Terrapins assistant coach Bett Shelby has a successful history of recruiting with seven different basketball programs dating back to 2006. The North Carolina native has been an assistant coach with five different teams, including Southern Illinois, since 2008 and most recently in the Big Ten with Maryland. Shelby helped the team win the Big Ten in the 2015-16 season and recruit the No. 1 recruiting class in the country in 2016, a class that included Big Ten Freshman of the Year Destiny Slocum. While Shelby has not been at Maryland long, she has yet to stay at any program for more than two seasons. The biggest question with Shelby will be her lack of experience head coaching. While she has worked with many teams as an assistant coach, she has never had a head coaching role and has primarily been a recruiter, not a coach.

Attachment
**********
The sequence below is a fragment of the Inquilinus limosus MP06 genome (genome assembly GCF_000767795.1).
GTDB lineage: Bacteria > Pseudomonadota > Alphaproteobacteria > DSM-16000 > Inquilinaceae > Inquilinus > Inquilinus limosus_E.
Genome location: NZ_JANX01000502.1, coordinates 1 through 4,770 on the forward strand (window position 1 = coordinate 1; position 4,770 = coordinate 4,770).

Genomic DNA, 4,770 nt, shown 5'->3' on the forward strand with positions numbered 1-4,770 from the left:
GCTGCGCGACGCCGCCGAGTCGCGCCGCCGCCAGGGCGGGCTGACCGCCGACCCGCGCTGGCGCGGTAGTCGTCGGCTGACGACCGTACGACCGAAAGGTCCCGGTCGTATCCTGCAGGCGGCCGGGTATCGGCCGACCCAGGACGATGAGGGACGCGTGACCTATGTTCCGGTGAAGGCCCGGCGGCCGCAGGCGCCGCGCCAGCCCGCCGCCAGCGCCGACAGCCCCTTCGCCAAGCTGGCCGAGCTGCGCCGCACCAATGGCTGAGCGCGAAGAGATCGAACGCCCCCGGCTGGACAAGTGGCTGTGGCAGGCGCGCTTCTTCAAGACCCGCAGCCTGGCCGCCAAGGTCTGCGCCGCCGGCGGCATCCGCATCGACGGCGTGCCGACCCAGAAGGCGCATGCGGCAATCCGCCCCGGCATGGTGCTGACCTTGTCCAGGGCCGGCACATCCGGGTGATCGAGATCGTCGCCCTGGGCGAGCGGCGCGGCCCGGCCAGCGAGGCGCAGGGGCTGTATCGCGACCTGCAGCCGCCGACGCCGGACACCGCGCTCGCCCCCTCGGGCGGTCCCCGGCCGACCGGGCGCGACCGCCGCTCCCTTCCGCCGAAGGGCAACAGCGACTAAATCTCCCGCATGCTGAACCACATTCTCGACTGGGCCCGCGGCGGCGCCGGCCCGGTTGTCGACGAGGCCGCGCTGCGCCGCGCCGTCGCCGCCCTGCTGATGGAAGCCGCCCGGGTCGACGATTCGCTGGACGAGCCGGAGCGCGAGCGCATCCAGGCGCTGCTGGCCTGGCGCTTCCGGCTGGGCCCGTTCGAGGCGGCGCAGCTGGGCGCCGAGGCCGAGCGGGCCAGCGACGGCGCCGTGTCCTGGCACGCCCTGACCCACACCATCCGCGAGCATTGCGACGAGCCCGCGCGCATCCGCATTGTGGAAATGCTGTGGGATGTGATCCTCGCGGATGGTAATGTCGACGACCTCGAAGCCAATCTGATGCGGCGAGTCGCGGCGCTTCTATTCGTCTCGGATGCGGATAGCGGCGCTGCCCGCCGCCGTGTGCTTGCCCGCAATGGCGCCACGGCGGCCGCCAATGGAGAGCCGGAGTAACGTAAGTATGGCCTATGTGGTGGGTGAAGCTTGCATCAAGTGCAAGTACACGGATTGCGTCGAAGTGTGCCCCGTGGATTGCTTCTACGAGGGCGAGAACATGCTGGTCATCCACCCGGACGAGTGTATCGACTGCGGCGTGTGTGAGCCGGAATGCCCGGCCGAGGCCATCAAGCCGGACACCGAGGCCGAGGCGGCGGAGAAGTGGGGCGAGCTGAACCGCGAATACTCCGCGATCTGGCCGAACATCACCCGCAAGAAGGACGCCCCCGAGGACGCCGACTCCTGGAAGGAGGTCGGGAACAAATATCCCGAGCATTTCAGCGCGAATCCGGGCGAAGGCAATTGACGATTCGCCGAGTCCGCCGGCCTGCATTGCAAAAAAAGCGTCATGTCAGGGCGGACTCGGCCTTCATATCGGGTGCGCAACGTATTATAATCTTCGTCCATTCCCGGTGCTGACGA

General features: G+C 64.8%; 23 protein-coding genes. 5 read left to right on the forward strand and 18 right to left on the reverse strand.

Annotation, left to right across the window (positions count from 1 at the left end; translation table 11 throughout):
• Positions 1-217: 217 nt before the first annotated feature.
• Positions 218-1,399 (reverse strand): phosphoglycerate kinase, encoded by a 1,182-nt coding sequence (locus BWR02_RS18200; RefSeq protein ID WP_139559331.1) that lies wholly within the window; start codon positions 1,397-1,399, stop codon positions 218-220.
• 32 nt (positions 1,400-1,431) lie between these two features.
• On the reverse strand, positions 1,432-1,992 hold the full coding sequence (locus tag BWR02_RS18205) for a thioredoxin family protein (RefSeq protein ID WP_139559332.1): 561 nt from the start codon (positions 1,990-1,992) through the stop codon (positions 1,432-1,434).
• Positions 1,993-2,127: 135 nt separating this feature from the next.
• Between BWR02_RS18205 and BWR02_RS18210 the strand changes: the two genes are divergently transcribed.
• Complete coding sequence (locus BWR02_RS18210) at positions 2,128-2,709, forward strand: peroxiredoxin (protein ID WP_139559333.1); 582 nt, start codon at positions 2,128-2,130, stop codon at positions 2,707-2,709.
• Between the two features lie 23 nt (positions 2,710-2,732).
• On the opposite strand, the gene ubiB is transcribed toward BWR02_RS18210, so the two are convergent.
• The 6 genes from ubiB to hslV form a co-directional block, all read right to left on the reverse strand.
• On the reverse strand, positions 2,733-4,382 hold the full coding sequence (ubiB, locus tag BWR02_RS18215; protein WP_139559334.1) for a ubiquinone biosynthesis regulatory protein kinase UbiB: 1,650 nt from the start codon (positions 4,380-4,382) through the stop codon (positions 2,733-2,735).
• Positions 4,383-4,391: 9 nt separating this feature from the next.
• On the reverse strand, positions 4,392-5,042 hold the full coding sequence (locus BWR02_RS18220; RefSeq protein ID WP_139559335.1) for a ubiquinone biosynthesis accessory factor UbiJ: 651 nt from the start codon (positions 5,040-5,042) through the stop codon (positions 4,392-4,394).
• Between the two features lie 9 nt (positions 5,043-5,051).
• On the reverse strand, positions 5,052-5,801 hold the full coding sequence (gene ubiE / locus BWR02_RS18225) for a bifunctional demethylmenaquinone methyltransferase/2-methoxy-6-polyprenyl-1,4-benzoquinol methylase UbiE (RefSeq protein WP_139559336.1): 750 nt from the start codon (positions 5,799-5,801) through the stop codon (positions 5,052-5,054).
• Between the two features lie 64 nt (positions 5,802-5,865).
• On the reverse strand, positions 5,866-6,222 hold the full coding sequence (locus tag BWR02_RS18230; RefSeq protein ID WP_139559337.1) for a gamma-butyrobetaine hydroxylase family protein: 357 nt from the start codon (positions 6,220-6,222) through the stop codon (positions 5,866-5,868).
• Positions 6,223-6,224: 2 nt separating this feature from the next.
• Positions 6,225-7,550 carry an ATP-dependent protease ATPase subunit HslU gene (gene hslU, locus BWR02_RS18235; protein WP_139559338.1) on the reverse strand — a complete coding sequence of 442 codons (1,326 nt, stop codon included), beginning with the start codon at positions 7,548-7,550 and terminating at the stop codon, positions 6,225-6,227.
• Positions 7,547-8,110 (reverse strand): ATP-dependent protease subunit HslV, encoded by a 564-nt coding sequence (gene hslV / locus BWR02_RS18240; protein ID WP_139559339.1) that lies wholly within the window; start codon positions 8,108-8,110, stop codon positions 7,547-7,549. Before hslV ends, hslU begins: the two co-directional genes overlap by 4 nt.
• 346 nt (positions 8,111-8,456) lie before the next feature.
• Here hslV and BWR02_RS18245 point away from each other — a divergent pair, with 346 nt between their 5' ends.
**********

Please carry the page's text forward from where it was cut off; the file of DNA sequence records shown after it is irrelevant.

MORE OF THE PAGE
Patrick Klein – Ohio State

Ohio State assistant head coach Patrick Klein has been with the 2017 regular season Big Ten champions for six years now and may be ready to make the jump into a head coaching role. Klein is familiar with the Illinois program and its needs, serving as an assistant coach at Illinois from 2008-2010. While at Illinois, Klein helped recruit the No. 3 recruiting class in the country in 2008. As an assistant focused on post players, he also helped Illini legend Jenna Smith develop into one of the top players in program history. A homecoming could be on the horizon for Klein, but it might be difficult to pry him away from Columbus and all the success the Buckeyes are having.

Jody Martinez – Illinois